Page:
By Peter Walters.
It was autumn in 1964 when I was appointed as a trainee teacher to South Melbourne Primary School in Dorcas Street, South Melbourne. On Wednesdays and Fridays I’d walk out the back gate, cross over Coventry Street and spend the most of my sixty minute lunch break wandering the aisles of the wonderful, fascinating South Melbourne Market. At times my fellow student teacher, Susie, would join me and we took little time in finding the Dim Sim stall on York street, the queue wasting our precious time, after which we munched our way up and down the aisles, fascinated by the assortment of people, colours, clothes, food, and general wares.
One of our favourite places was “The Merchant of Fairness”, the second hand book stall. (it still is!). I remember buying a pair of brilliant shoes from the shoe stall in aisle B (?). They were brown leather with a sort of sponge rubber sole. Oh so cool! I remember wearing them back to the school and the kids saying things like “Hey, great shoes” and “Mr Walters you’ve been to the market!” Oh, there were many more; shirts, jeans, presents bought from the market over the course of that four week teaching round and I couldn’t wait for the market days and watched sadly from the playground across the road on non-trading days the grey forlorn shuttered doors and windows. And even these days, as I munch on one of those delicious delicacies from Mamma Tran’s, I sit on a bench and gaze across the road on to the back sterile façade of a Unit block where once upon a wonderful time there was the laughter of children in a playground next to a magical market.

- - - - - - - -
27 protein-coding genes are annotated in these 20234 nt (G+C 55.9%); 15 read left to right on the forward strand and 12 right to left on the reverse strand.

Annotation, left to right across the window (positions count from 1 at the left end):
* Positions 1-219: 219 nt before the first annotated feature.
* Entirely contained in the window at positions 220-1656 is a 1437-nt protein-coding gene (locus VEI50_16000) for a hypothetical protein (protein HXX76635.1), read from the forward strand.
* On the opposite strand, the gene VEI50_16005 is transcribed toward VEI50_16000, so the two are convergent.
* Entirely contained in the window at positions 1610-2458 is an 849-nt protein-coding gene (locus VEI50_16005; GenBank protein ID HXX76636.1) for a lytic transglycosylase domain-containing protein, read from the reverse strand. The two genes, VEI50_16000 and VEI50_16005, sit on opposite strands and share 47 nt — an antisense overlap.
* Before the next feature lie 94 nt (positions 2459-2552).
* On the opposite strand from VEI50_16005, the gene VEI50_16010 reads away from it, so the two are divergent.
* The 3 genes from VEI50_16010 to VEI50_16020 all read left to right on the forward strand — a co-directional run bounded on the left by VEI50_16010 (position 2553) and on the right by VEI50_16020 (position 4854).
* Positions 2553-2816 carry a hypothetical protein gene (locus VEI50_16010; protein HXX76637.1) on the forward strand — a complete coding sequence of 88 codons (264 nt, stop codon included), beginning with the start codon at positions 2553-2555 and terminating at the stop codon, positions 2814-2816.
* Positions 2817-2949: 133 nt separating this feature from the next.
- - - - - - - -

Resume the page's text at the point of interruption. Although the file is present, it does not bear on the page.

Thank you to the author Peter Walters for sharing his memories with us. Peter is still a regular to the Market, visiting every Friday.